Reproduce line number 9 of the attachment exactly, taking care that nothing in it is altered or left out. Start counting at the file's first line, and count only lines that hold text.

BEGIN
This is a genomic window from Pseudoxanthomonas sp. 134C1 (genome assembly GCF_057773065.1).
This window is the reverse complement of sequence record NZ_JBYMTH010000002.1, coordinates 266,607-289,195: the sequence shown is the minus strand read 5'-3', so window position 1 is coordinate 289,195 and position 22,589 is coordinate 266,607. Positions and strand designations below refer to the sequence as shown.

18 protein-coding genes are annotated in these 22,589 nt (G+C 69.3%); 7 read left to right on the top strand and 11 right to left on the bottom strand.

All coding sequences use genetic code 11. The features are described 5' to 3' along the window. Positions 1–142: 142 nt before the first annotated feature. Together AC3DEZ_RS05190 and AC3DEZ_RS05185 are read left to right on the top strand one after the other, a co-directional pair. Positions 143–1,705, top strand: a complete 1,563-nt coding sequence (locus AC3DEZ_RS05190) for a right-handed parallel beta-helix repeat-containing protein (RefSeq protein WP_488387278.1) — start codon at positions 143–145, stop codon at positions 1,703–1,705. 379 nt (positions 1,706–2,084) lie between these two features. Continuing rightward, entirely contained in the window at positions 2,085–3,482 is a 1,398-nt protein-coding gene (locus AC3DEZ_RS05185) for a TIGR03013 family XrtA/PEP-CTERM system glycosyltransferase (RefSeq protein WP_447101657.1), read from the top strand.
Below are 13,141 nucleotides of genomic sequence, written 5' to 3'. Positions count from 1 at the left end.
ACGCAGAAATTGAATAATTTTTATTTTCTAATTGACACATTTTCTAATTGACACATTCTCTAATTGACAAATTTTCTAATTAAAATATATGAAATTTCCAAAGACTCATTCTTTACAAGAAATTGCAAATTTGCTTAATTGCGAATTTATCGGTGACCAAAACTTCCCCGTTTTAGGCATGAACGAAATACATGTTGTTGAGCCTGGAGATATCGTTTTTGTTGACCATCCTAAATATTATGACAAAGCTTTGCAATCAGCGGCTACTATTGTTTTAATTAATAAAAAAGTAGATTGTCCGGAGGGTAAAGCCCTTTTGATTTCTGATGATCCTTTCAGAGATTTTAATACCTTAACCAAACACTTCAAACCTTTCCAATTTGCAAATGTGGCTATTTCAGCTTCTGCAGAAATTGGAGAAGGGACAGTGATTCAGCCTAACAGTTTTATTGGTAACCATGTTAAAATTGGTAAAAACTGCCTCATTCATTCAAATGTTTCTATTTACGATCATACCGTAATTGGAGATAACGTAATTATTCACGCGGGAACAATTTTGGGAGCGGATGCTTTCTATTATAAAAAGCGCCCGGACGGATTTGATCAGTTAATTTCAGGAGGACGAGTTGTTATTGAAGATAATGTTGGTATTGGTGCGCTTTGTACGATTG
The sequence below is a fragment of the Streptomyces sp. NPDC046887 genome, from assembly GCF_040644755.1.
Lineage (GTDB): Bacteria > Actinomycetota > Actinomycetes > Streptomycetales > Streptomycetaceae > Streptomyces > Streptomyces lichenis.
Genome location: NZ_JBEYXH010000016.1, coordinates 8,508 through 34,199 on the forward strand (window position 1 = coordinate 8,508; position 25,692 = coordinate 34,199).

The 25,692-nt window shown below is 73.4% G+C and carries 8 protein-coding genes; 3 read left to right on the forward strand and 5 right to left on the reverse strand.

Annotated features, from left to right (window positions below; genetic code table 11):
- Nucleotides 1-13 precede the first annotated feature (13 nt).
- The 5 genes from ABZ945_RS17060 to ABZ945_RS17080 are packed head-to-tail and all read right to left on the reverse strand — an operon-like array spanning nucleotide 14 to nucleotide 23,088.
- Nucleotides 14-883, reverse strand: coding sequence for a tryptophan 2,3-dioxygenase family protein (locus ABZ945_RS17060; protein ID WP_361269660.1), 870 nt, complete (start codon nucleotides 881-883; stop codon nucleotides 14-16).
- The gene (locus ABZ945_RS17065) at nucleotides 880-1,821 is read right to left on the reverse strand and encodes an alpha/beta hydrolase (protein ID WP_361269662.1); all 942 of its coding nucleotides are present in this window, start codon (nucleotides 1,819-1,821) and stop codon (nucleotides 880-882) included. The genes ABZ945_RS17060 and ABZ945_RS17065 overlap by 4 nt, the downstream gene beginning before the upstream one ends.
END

Genome location: NZ_JBEYXH010000016.1, coordinates 8,508 through 34,199 on the forward strand (window position 1 = coordinate 8,508; position 25,692 = coordinate 34,199).